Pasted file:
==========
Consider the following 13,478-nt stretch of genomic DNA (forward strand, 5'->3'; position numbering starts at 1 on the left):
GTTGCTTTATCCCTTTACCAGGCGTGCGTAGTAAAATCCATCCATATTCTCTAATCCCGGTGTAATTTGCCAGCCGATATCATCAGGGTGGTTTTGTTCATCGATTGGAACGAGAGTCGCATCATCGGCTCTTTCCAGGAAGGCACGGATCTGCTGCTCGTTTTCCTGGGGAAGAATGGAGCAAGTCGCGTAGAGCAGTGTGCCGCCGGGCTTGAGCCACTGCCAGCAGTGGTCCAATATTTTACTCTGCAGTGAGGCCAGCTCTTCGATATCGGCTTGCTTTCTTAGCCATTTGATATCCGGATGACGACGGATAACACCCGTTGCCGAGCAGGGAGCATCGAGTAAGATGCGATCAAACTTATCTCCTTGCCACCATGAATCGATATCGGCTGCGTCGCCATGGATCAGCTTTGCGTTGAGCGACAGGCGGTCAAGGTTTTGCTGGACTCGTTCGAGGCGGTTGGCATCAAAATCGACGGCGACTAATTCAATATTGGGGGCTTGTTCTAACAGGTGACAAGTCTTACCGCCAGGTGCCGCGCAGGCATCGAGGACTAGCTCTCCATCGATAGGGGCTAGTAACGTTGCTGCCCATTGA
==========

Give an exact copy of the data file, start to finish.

Consider the following 13,478-nt stretch of genomic DNA (forward strand, 5'->3'; position numbering starts at 1 on the left):
GTTGCTTTATCCCTTTACCAGGCGTGCGTAGTAAAATCCATCCATATTCTCTAATCCCGGTGTAATTTGCCAGCCGATATCATCAGGGTGGTTTTGTTCATCGATTGGAACGAGAGTCGCATCATCGGCTCTTTCCAGGAAGGCACGGATCTGCTGCTCGTTTTCCTGGGGAAGAATGGAGCAAGTCGCGTAGAGCAGTGTGCCGCCGGGCTTGAGCCACTGCCAGCAGTGGTCCAATATTTTACTCTGCAGTGAGGCCAGCTCTTCGATATCGGCTTGCTTTCTTAGCCATTTGATATCCGGATGACGACGGATAACACCCGTTGCCGAGCAGGGAGCATCGAGTAAGATGCGATCAAACTTATCTCCTTGCCACCATGAATCGATATCGGCTGCGTCGCCATGGATCAGCTTTGCGTTGAGCGACAGGCGGTCAAGGTTTTGCTGGACTCGTTCGAGGCGGTTGGCATCAAAATCGACGGCGACTAATTCAATATTGGGGGCTTGTTCTAACAGGTGACAAGTCTTACCGCCAGGTGCCGCGCAGGCATCGAGGACTAGCTCTCCATCGATAGGGGCTAGTAACGTTGCTGCCCATTGA